dc.date.available2015-08-03T11:37:13Zen
dc.date.issued2013-12-26en
dc.identifier.issn00027863en
dc.identifier.doi10.1021/ja4088665en
dc.identifier.urihttp://hdl.handle.net/10754/563162en
dc.description.abstractEfficient charge carrier transport in organic field-effect transistors (OFETs) often requires thin films that display long-range order and close π-π packing that is oriented in-plane with the substrate. Although some polymers have achieved high field-effect mobility with such solid-state properties, there are currently few general strategies for controlling the orientation of π-stacking within polymer films. In order to probe structural effects on polymer-packing alignment, furan-containing diketopyrrolopyrrole (DPP) polymers with similar optoelectronic properties were synthesized with either linear hexadecyl or branched 2-butyloctyl side chains. Differences in polymer solubility were observed and attributed to variation in side-chain shape and polymer backbone curvature. Averaged field-effect hole mobilities of the polymers range from 0.19 to 1.82 cm2/V·s, where PDPP3F-C16 is the least soluble polymer and provides the highest maximum mobility of 2.25 cm2/V·s. Analysis of the films by AFM and GIXD reveal that less soluble polymers with linear side chains exhibit larger crystalline domains, pack considerably more closely, and align with a greater preference for in-plane π-π packing. Characterization of the polymer solutions prior to spin-coating shows a correlation between early onset nanoscale aggregation and the formation of films with highly oriented in-plane π-stacking. This effect is further observed when nonsolvent is added to PDPP3F-BO solutions to induce aggregation, which results in films with increased nanostructural order, in-plane π-π orientation, and field-effect hole mobilities. Since nearly all π-conjugated materials may be coaxed to aggregate, this strategy for enhancing solid-state properties and OFET performance has applicability to a wide variety of organic electronic materials. © 2013 American Chemical Society.en
dc.description.sponsorshipThis work was supported in part by the Director, Office of Science, Office of Basic Energy Sciences, Materials Science and Engineering Division, of the U.S. Department of Energy under contract no. DE-AC02-05CH11231, within the SP2-bonded Materials Program, which provided for device fabrication and electrical characterization, the Center for Advanced Molecular Photovoltaics (CAMP) under award no. KUS-C1-015-21, supported by King Abdullah University of Science and Technology (KAUST), and the Frechet "various gifts" fund for the support of research in new materials. Portions of this research were carried out at the Stanford Synchrotron Radiation Lightsource user facility, operated on behalf of the U.S. Department of Energy, Office of Basic Energy Sciences. M.S.C. thanks the Camille and Henry Dreyfus Postdoctoral Program in Environmental Chemistry for a fellowship.en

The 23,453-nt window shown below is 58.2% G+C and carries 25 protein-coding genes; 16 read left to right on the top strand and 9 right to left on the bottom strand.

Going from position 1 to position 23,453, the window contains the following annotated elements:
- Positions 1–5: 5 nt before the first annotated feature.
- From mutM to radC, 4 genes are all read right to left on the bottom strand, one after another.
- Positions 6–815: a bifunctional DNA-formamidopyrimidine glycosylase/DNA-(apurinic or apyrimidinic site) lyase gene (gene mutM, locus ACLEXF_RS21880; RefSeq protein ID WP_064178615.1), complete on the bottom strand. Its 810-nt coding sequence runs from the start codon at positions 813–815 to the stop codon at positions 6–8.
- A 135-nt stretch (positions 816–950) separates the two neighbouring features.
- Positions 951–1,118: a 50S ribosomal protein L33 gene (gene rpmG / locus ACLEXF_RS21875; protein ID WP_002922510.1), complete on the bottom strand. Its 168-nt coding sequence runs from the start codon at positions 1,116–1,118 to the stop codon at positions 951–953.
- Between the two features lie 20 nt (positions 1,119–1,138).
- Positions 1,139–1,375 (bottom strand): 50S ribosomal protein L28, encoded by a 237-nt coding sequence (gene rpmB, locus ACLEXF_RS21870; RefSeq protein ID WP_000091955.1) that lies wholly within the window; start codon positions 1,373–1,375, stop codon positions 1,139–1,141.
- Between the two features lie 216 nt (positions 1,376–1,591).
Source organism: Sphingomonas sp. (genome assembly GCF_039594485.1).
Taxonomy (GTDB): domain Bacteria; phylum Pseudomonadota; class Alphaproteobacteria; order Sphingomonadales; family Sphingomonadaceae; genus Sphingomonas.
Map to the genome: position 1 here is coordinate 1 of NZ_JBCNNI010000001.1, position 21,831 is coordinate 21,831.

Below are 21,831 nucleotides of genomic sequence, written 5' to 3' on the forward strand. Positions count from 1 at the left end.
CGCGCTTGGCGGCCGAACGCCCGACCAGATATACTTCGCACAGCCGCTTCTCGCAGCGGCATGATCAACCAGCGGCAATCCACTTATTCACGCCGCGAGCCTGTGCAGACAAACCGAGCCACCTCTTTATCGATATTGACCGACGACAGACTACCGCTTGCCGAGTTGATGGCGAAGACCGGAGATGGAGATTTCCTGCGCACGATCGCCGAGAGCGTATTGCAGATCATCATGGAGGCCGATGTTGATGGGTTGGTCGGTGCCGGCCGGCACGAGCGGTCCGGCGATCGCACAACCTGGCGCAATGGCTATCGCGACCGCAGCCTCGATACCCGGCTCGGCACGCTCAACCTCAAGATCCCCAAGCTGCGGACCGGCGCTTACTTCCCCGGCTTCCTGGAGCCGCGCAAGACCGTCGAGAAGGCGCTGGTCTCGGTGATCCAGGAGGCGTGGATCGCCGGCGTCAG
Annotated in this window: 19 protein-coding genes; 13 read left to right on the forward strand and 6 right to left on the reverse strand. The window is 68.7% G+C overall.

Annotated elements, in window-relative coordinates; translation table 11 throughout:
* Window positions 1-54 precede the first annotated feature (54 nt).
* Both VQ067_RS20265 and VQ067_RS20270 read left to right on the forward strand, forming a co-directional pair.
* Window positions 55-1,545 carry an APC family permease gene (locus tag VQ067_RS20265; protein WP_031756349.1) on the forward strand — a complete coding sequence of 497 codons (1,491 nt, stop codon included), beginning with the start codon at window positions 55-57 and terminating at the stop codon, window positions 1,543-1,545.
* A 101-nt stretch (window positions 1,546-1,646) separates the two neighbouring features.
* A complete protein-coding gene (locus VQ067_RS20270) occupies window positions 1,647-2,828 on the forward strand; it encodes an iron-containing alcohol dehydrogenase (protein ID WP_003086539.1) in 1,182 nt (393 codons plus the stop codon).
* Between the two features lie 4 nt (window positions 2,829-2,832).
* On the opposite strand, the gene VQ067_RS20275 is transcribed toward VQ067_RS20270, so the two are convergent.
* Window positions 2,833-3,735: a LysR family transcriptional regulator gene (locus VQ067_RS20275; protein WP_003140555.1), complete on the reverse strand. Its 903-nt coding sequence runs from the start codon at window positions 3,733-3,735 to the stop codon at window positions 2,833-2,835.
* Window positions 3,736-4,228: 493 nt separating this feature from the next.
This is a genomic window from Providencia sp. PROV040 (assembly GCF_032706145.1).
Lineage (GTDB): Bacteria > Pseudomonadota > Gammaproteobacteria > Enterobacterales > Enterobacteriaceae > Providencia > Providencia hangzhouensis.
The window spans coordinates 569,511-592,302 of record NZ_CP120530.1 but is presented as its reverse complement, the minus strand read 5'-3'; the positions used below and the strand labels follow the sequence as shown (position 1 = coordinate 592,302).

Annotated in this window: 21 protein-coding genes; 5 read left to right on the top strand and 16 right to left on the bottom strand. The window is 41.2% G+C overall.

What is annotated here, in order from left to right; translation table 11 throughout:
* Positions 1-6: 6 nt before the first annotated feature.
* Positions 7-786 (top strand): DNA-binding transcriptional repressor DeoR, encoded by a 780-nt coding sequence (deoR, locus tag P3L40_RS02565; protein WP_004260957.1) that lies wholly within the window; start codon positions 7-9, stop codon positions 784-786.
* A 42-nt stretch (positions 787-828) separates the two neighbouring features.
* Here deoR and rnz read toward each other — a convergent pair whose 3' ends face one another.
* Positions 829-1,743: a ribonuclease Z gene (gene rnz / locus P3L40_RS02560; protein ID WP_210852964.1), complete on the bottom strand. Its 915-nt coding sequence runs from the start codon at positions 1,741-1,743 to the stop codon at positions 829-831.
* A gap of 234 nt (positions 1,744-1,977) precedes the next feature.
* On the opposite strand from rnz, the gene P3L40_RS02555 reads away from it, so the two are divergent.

dc.publisherAmerican Chemical Society (ACS)en
dc.titleEnhanced solid-state order and field-effect hole mobility through control of nanoscale polymer aggregationen
dc.typeArticleen
dc.contributor.departmentChemical Science Programen
dc.contributor.departmentPhysical Sciences and Engineering (PSE) Divisionen
dc.identifier.journalJournal of the American Chemical Societyen
dc.contributor.institutionDepartment of Chemistry, University of California, Berkeley, CA 94720, United Statesen
dc.contributor.institutionDepartment of Chemical and Biomolecular Engineering, University of California, Berkeley, CA 94720, United Statesen
dc.contributor.institutionMaterials Sciences Division, Lawrence Berkeley National Laboratory, Berkeley, CA 94720, United Statesen
dc.contributor.institutionDepartment of Physics, University of California, Berkeley, CA 94720, United Statesen
dc.contributor.institutionKavli Energy Nanosciences Institute, University of California, Berkeley, CA 94720, United Statesen
dc.contributor.institutionStanford Synchrotron Radiation Lightsource, Menlo Park, CA 94025, United Statesen
kaust.authorFrechet, Jeanen